Nirav Modi faces politically biased trial in India, having mental health issues, alleges his legal team
The 49-year-old fugitive diamond merchant is fighting extradition charges related to the estimated USD 2-billion Punjab National Bank (PNB) fraud and money laundering case.
The video was similar to the one shot back in 2018 in relation to the extradition case against former Kingfisher Airlines boss Vijay Mallya, who is also to be held in Barrack 12.
Meanwhile, Nirav Modi observed the proceedings from a room in his Wandsworth Prison cell in south-west London, frequently referring to documents before him and making notes.
At a scheduled hearing at Westminster Magistrates Court in London, District Judge agreed the timetable for the second leg of Modi's extradition trial scheduled between September 7 and 11.
There was also a direction to freeze their assets. The tribunal's ruling had come on a petition filed by the corporate affairs ministry.
The 49-year-old jeweller, who has been lodged at Wandsworth Prison in south-west London since his arrest in March last year, appeared via videolink before District Judge.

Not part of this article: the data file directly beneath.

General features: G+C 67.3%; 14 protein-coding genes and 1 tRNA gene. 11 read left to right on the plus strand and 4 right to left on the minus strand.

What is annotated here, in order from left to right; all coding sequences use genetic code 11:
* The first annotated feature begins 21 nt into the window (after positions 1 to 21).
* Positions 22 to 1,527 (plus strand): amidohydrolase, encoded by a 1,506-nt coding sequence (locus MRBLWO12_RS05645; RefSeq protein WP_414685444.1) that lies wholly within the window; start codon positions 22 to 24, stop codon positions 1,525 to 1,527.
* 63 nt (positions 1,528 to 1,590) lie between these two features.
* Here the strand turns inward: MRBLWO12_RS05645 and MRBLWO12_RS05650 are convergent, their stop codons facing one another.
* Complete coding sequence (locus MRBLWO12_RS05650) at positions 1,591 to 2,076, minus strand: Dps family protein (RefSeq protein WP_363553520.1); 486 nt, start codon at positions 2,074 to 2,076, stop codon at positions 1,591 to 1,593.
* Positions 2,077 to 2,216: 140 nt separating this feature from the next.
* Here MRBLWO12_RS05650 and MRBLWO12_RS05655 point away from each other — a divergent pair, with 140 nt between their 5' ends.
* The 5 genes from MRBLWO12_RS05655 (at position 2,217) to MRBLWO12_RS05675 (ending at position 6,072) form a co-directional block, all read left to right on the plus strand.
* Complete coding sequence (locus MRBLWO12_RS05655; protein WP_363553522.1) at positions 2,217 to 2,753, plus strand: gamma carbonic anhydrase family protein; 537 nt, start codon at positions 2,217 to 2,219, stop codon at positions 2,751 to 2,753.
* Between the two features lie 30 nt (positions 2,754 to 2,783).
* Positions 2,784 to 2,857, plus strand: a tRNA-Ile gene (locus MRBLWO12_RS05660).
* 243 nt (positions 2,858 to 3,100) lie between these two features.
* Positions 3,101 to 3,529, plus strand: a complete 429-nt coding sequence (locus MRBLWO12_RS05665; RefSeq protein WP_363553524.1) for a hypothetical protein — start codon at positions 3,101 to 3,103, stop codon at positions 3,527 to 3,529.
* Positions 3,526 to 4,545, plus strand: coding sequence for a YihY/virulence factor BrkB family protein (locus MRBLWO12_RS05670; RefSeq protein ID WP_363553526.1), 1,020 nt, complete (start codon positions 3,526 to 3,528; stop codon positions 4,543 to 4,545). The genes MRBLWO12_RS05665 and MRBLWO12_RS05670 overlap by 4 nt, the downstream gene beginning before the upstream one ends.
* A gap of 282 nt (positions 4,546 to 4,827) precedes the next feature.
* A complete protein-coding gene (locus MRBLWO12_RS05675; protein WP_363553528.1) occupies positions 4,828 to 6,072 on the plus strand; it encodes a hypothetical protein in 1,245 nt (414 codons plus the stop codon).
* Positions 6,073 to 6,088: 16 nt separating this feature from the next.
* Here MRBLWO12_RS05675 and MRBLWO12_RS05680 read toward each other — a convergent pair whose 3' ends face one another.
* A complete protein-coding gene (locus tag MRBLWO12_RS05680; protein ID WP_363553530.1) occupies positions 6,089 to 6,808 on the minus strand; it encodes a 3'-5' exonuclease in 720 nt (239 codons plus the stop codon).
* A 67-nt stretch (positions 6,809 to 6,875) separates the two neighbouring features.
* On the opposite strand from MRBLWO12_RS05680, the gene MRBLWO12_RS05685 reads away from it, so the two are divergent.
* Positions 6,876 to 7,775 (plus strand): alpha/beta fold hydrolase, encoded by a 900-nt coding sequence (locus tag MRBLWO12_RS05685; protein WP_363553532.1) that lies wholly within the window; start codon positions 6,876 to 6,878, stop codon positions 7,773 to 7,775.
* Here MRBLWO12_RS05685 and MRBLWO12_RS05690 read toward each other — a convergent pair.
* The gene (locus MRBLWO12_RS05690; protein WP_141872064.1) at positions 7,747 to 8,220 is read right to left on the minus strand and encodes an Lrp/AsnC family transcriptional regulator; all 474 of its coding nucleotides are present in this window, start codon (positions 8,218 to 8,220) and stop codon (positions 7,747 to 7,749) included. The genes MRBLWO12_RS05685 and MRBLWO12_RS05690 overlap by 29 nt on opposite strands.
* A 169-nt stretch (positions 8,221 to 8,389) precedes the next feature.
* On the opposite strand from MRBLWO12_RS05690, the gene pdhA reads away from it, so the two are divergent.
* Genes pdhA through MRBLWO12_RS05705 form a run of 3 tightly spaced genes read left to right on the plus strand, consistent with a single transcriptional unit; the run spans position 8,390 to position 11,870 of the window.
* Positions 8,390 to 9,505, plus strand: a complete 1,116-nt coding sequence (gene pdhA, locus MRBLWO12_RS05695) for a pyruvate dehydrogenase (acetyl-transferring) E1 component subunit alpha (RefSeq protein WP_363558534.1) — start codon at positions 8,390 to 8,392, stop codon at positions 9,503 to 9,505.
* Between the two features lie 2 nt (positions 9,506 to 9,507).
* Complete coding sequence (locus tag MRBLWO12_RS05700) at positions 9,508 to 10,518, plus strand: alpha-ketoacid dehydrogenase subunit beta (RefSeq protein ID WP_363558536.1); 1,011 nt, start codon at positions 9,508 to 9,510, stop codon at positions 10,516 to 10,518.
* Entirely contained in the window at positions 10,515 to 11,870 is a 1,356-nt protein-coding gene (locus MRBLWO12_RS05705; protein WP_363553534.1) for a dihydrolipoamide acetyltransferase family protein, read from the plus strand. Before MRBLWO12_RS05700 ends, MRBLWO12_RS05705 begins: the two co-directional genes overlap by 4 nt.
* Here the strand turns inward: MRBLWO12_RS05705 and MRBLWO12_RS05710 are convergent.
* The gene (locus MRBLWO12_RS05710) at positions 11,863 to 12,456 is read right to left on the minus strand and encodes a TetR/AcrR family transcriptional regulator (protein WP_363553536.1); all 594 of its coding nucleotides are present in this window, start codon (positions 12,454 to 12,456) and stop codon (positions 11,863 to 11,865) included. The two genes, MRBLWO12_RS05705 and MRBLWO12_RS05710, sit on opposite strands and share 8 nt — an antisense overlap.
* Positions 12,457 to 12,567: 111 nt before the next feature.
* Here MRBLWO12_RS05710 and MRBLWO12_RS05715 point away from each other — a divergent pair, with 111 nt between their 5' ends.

In May, District Judge Samuel Goozee presided over the first part of the extradition trial, held in a partial remote setting due to the coronavirus lockdown restrictions.
The agency till now has attached assets worth Rs 2,348 crore of Nirav Modi under the Prevention of Money Laundering Act (PMLA).
Based on a request from Indian agencies, the Interpol had issued a Red Corner Notice (RCN) against Nehal Modi and put it up for public viewing to enable gathering of information about him.
Thipsay is now playing the victim card, saying he is being targeted because he heard cases like the Best Bakery retrial.
The ruling party cited the statement of a former high court judge, who is also a Congress member, in the arrested diamond merchant's defence to attack the opposition party.
The jeweller remains behind bars at Wandsworth Prison in south-west London since then, failing to get bail despite repeated attempts.
But Modi's defence team has raised objections to the late submission as a "very troubling" and "highly contentious" move.
CPS barrister Malcolm told the court that between 2011 and 2018, Modi had stolen "eye-watering" sums of money under the pretext of importing pearls into India.
The first day of the case focussed on the CPS setting out the arguments to establish a prima facie case of fraud and money laundering against Modi